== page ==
In a "historic year" for the Palo Alto school district, school officials received in the 2017-18 school year more than 200 reports of sexual violence, gender and racial discrimination and other forms of harassment.
The vast majority of the reports — 130 out of 210 — alleged violations of federal civil rights law Title IX, according to an update to be presented to the school board on Tuesday. The district's Title IX office formally investigated and resolved 60 of the total reports.
The unprecedented spike in reports under Title IX and the district's Uniform Complaint Procedure (UCP) followed a reported student sexual assault at Palo Alto High School that caused an uproar in May 2017. Just two months before, the school board had approved a resolution agreement with the U.S. Department of Education's Office for Civil Rights, bringing to close a yearslong investigation into sexual misconduct at Paly and Gunn High School. The Paly case reignited concerns about the district's compliance with federal and state law and board policy in such incidences.
Tuesday's public data presentation is required under the resolution agreement. It does not include information about outcomes or findings in any cases.
While the majority of reports in the prior school year were related to Title IX violations, a "significant" number, 44, alleged racial discrimination or harassment, which "could indicate that there are issues of perception and bias that exist at schools," a staff report reads. The report, from Deputy Superintendent Karen Hendricks and Title IX Coordinator Megan Farrell, recommends the district offer further training on bias this year.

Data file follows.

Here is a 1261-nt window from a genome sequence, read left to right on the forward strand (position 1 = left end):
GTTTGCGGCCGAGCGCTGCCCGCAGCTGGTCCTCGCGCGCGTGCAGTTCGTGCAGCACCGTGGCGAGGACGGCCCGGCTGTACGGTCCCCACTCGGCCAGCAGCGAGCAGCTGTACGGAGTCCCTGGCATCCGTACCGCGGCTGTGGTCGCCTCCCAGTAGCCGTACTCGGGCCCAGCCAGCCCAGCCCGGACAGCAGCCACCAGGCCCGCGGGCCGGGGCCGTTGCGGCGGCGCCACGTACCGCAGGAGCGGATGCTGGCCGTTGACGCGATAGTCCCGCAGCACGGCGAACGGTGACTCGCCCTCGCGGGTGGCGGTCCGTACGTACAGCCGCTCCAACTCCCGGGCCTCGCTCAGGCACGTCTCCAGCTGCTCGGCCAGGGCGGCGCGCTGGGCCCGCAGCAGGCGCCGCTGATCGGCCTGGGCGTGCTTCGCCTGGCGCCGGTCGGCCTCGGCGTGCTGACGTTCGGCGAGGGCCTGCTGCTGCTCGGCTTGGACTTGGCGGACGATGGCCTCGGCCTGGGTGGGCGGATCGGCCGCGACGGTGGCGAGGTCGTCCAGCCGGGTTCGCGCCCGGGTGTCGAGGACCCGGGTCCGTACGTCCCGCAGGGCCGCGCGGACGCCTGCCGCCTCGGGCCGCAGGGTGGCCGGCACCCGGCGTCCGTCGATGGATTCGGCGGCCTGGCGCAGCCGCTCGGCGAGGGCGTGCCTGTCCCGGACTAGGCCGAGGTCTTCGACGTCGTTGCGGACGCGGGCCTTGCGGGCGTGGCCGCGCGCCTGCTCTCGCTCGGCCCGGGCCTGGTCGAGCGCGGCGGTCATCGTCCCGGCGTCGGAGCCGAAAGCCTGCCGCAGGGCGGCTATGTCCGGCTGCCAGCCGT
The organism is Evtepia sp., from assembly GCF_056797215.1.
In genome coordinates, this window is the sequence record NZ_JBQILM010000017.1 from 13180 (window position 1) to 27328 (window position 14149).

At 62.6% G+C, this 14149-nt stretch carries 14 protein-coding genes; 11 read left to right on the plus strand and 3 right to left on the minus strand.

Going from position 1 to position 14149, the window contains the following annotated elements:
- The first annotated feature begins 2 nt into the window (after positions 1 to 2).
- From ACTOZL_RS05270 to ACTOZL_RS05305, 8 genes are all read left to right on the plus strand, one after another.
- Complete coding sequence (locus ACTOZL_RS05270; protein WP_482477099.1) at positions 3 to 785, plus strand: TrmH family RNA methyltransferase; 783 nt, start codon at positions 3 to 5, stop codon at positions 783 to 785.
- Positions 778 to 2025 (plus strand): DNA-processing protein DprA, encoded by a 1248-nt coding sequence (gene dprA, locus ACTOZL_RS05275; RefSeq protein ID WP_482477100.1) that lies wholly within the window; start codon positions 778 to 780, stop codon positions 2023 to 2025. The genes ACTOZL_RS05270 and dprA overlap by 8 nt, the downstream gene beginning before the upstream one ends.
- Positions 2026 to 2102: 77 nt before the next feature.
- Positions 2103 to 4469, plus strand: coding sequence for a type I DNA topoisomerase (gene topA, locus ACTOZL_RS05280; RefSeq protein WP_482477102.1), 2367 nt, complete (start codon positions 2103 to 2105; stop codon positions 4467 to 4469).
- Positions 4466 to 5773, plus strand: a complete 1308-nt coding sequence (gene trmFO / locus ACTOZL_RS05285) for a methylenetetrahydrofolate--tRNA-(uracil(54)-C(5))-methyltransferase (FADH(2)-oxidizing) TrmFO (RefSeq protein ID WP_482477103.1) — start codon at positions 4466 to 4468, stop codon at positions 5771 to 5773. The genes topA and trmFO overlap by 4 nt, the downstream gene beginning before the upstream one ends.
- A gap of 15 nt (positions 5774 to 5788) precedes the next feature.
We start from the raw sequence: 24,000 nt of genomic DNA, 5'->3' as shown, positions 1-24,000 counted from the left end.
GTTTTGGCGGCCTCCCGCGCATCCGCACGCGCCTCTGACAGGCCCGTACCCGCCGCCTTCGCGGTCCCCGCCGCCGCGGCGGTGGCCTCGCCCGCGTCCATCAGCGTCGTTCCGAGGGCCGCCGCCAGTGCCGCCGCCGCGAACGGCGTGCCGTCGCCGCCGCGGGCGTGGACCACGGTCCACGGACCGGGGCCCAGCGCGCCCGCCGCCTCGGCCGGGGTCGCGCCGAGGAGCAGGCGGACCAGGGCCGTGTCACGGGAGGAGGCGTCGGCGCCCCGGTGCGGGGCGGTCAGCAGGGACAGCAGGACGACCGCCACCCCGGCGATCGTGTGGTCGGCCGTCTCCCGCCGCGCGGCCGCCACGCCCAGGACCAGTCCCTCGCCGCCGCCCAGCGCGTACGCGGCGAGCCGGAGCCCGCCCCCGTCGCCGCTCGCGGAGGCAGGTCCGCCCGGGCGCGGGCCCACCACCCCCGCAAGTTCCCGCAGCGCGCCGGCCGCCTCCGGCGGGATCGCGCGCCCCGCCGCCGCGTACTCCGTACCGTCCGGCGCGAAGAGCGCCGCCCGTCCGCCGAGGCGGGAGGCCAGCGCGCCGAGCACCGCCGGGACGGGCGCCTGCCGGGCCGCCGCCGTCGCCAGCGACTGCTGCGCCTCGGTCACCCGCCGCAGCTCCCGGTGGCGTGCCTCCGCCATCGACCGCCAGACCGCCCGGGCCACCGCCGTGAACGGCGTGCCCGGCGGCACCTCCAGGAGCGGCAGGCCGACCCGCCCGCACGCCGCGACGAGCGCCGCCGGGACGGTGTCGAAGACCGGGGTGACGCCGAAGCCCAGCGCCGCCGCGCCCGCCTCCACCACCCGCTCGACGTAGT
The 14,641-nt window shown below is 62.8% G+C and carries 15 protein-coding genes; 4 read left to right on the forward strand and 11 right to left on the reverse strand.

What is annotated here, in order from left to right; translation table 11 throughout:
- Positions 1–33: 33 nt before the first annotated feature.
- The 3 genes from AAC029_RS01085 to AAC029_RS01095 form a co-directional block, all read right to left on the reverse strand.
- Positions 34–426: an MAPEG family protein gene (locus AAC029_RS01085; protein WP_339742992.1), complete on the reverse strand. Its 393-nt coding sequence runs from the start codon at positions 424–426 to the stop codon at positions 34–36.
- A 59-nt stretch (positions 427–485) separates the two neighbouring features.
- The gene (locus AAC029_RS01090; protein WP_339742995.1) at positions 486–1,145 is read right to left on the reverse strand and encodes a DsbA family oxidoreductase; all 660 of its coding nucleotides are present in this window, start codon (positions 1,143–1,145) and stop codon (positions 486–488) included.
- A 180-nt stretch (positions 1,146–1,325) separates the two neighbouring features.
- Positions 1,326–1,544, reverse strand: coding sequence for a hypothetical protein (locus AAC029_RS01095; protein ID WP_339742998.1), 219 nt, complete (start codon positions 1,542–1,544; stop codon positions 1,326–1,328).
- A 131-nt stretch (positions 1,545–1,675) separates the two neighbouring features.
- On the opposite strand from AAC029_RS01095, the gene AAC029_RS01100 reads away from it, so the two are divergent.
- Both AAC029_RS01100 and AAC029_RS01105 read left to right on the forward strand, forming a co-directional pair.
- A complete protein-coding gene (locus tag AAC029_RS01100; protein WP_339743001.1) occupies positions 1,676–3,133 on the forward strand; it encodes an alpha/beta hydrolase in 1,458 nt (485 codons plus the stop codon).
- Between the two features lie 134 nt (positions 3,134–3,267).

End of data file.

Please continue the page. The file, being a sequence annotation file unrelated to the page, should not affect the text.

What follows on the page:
Last year, the district received 10 reports related to disability-based harassment or discrimination, three of harassment based on religion and 23 reports categorized as "other."
The majority of cases handled under the Uniform Complaint Procedure in 2017-18 were investigated by the Title IX office (29) compared to 16 that were probed by external investigators. Twelve UCP investigations were handled by school sites and four by the district's human resources department, according to the report.
Throughout the year, "administrators who had initially approached the Title IX process with trepidation became more comfortable using the Title IX Office as a resource," the report states.
However, this might not have been consistent throughout the district. "Fear of negative retribution" related to Title IX, the report states, "led to disperse management of these matters at the schools."
From July 1 through Nov. 16 of this year, the district received 48 reports of Title IX, discrimination and harassment complaints. Thirty-six allege Title IX violations, seven allege racial discrimination or harassment and three allege discrimination or harassment based on disability.
Of the total reports this year, 15 formal UCP complaints have been filed, resulting so far in three formal resolutions and four informal resolutions. Other investigations are still open. There had been no external investigations through Nov. 16, according to the report.